The U.S. Department of Energy’s (DOE’s) Advanced Biofuels and Bioproducts Process Development Unit (ABPDU) at Lawrence Berkeley National Laboratory is celebrating its 50th industry partner with Bay Area startup MycoWorks.
A Long History of Partnering with Sustainable Industry
The ABPDU serves as a scale-up testbed for collaborators developing technologies that transform raw materials—such as plants and waste—into sustainable products that affect our everyday lives. The DOE’s Bioenergy Technologies Office provides co-shared funding to the ABPDU industry partners to demonstrate these technologies and systems at progressive scales.
The ABPDU was established in 2012 with the mission of accelerating the commercialization of renewable technologies that could bolster the bioeconomy. At that time, the world of biotechnology was rapidly changing. Reading, writing, and editing the genetic code became cheaper and generated several new technologies ready for commercialization. This progress led to the emergence of several fast-growing companies pursuing a wide range of sustainable bioproducts. As ABPDU’s capabilities expanded, several of these new biotech companies looked to the ABPDU to quickly test and further develop their technologies.
The ABPDU’s partners include National Labs, universities, and industry.
As a result of industry collaborations, the ABPDU has proven to be a key resource in defining where biotechnology can succeed in the marketplace. Its partners have ranged from national labs and universities to emerging startups and established companies. Many of these partners have set up their own labs or pilot plants and secured additional funding as a direct result of working with the ABPDU.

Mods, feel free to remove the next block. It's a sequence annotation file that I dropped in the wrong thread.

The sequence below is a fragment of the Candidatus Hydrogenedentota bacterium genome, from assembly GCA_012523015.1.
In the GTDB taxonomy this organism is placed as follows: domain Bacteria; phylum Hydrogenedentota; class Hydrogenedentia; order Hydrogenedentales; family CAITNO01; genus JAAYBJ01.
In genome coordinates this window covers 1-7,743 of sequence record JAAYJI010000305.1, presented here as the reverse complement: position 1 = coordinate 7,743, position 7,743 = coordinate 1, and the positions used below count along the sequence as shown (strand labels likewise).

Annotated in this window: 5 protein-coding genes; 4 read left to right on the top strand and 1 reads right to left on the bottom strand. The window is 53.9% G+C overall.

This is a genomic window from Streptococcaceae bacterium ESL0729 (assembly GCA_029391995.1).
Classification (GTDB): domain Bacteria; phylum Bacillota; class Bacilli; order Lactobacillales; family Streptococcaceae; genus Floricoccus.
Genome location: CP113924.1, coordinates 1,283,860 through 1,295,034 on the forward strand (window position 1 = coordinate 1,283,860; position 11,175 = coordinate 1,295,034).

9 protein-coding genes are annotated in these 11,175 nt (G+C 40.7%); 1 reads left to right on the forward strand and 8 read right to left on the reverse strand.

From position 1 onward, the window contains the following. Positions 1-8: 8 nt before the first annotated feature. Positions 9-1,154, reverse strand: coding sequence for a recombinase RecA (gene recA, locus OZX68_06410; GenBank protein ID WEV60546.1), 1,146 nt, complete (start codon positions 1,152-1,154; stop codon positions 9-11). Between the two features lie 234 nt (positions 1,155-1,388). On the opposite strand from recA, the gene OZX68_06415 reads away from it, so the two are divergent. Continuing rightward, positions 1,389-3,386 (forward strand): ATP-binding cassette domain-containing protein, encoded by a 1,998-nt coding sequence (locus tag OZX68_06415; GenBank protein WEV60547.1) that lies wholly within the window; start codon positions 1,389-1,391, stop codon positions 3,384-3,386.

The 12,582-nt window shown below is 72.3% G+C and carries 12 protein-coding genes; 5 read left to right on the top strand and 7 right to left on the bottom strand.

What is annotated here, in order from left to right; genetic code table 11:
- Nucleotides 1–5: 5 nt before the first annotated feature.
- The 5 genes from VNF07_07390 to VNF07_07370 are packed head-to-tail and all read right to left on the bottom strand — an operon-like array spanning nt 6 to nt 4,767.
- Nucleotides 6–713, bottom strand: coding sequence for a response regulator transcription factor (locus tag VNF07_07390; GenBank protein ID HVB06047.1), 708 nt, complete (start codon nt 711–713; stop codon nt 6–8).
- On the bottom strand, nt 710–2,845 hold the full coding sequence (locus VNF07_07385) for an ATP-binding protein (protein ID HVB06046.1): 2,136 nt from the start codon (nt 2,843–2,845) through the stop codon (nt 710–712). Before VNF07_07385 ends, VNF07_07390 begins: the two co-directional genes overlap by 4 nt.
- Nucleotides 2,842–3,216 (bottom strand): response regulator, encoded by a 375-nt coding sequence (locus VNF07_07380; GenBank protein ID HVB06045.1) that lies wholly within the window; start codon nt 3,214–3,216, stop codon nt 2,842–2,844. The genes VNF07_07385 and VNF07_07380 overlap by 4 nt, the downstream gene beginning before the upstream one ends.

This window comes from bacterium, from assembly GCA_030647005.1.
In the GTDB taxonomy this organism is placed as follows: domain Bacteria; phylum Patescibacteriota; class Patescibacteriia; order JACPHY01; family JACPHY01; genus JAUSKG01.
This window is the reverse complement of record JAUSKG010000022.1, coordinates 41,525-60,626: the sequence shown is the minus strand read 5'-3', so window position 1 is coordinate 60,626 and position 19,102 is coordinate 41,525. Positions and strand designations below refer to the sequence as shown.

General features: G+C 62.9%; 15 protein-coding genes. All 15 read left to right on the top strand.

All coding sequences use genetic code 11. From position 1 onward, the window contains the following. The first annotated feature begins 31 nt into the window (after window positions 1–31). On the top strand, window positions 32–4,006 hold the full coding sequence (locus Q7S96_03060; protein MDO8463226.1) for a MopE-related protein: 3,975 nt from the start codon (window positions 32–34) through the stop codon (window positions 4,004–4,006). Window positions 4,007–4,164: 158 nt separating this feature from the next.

Several other partners have launched products after working with the ABPDU, including:
- Ginkgo Bioworks
- Perfect Day
- Ripple Foods.
ABPDU: Helping Industry Move Toward Commercial Relevance
The ABPDU’s capabilities have enhanced biology’s power to transform products, supply chains, and economies. From skis made with algae-derived oil to methane-hungry microbes that churn out biodegradable plastic, the ABPDU is helping its collaborators take their work to the next level in the marketplace.
When biotech startup Tinctorium began developing sustainable indigo dye for denim jeans, they looked to the ABPDU to bring their early-stage process to commercial relevance.
“Our time with ABPDU allowed us to show that our technology has promise in scaling up to larger reactors,” said Tammy Hsu, Tinctorium’s chief scientific officer. “We were able to make enough product to show that our dye process can be used in our final industrial application.”
The ABPDU works with industry and academic partners to transform raw materials into sustainable products.
ABPDU Scientists Transform the Bioeconomy
Aside from helping partners scale up their technologies and generate prototype-level product samples, the ABPDU is also pursuing research that could help transform the bioeconomy.
Last year, researchers at the ABPDU converted unique blends of plant material and municipal waste into chemical compounds that can be used as renewable diesel fuel precursors. They scaled up one of these blends 30-fold and are currently attempting to scale up the process even further. This work provides a promising example of how sustainable non-food materials can be used to create biofuels.
As the biotech industry continues to evolve, the ABPDU remains well-equipped to adapt to the industry’s needs and support the bioeconomy.
“Our partners have played a key role in ABPDU’s success,” said Deepti Tanjore, Director of the ABPDU. “We look forward to continued collaborations and new partnerships that will help us advance the bioeconomy.”